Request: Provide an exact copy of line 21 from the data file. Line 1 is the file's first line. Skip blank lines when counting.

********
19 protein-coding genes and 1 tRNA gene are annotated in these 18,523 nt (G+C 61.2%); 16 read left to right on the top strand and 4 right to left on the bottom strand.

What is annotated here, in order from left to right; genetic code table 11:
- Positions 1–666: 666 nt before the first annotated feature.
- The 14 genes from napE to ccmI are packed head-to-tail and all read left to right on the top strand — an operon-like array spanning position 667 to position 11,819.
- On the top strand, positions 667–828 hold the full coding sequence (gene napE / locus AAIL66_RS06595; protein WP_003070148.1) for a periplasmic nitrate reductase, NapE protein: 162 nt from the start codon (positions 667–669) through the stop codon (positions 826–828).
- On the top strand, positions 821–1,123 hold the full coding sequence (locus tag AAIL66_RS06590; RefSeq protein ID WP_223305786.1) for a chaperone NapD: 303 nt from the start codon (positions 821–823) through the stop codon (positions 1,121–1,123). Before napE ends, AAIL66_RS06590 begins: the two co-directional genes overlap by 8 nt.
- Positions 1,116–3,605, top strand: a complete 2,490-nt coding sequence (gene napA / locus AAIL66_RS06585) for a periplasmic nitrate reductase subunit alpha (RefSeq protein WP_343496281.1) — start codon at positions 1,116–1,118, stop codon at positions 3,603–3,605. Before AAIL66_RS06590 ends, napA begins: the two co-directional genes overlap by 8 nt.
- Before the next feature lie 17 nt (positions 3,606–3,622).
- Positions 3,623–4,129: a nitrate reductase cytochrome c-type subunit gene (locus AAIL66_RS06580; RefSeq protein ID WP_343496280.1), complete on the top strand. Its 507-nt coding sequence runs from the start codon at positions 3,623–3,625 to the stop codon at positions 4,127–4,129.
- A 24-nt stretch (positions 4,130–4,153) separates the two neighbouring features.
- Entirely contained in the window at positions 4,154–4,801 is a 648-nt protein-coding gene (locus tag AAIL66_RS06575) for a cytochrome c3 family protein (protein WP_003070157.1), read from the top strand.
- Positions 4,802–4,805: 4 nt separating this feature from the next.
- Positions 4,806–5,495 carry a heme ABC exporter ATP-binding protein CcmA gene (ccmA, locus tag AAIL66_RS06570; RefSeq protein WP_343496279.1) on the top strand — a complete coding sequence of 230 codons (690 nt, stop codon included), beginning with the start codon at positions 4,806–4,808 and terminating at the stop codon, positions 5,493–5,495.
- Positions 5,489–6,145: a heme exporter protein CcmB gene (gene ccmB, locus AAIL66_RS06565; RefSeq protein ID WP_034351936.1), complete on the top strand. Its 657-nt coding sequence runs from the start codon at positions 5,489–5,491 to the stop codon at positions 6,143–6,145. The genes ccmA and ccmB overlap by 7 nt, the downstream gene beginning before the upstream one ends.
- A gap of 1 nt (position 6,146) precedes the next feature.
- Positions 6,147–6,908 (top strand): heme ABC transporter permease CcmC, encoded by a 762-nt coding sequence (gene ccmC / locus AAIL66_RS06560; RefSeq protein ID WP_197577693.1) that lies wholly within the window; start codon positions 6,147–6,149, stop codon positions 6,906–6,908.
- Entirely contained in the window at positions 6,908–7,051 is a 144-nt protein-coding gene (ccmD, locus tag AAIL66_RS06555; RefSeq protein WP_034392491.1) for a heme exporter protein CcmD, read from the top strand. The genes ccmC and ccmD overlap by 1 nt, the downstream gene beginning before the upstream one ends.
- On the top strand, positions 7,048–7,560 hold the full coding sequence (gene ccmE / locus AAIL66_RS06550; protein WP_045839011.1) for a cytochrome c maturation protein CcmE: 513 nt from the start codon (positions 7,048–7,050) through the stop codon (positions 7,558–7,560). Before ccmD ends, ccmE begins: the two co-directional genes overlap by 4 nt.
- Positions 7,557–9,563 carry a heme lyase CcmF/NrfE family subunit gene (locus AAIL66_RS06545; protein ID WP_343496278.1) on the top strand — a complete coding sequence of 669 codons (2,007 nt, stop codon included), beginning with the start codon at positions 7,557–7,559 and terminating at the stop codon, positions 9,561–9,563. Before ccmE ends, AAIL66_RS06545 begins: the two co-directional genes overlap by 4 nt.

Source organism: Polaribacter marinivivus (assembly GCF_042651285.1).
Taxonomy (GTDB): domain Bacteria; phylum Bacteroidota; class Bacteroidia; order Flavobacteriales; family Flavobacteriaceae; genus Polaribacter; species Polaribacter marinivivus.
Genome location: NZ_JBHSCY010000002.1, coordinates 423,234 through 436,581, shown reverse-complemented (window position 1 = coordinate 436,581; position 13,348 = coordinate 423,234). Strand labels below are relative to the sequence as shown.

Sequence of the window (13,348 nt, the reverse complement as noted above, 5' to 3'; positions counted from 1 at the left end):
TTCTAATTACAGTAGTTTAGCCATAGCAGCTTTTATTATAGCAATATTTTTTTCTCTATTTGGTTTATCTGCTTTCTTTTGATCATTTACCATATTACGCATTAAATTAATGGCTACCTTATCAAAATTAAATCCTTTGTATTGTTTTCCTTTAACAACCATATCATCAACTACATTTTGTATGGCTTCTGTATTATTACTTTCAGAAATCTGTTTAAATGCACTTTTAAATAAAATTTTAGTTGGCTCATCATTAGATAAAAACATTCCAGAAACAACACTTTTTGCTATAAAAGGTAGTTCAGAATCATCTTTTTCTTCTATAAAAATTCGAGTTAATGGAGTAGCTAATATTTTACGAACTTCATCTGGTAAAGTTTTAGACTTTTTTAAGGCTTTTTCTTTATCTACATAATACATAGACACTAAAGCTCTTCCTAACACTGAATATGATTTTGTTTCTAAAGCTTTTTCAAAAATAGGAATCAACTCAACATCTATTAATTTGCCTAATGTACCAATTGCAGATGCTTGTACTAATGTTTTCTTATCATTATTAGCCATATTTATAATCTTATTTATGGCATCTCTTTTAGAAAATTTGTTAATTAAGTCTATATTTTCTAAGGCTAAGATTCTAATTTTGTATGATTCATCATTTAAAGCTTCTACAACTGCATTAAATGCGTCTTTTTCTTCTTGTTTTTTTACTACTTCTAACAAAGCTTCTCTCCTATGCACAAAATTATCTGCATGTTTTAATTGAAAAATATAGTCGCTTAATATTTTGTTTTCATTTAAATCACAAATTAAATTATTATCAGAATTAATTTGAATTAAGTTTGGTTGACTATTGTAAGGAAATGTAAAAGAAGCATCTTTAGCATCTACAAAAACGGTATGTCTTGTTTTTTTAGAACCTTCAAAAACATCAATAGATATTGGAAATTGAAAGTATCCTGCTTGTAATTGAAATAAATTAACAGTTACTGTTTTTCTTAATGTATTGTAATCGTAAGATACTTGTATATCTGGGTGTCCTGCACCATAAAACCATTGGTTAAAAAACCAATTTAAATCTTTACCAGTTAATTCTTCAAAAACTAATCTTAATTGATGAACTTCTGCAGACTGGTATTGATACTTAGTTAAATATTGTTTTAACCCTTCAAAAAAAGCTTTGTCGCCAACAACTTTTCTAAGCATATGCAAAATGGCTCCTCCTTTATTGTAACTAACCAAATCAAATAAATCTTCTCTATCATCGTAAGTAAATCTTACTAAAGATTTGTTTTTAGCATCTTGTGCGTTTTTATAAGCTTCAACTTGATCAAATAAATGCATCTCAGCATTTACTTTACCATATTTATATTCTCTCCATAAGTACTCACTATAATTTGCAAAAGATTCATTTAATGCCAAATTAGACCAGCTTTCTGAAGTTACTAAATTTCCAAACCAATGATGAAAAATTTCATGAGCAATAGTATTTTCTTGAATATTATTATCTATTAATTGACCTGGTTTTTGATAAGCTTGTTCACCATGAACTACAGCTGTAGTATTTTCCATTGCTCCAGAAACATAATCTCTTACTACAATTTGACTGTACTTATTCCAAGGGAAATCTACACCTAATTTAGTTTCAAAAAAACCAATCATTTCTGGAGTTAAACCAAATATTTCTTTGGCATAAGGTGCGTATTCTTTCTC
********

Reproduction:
Taxonomy (GTDB): domain Bacteria; phylum Bacteroidota; class Bacteroidia; order Flavobacteriales; family Flavobacteriaceae; genus Polaribacter; species Polaribacter marinivivus.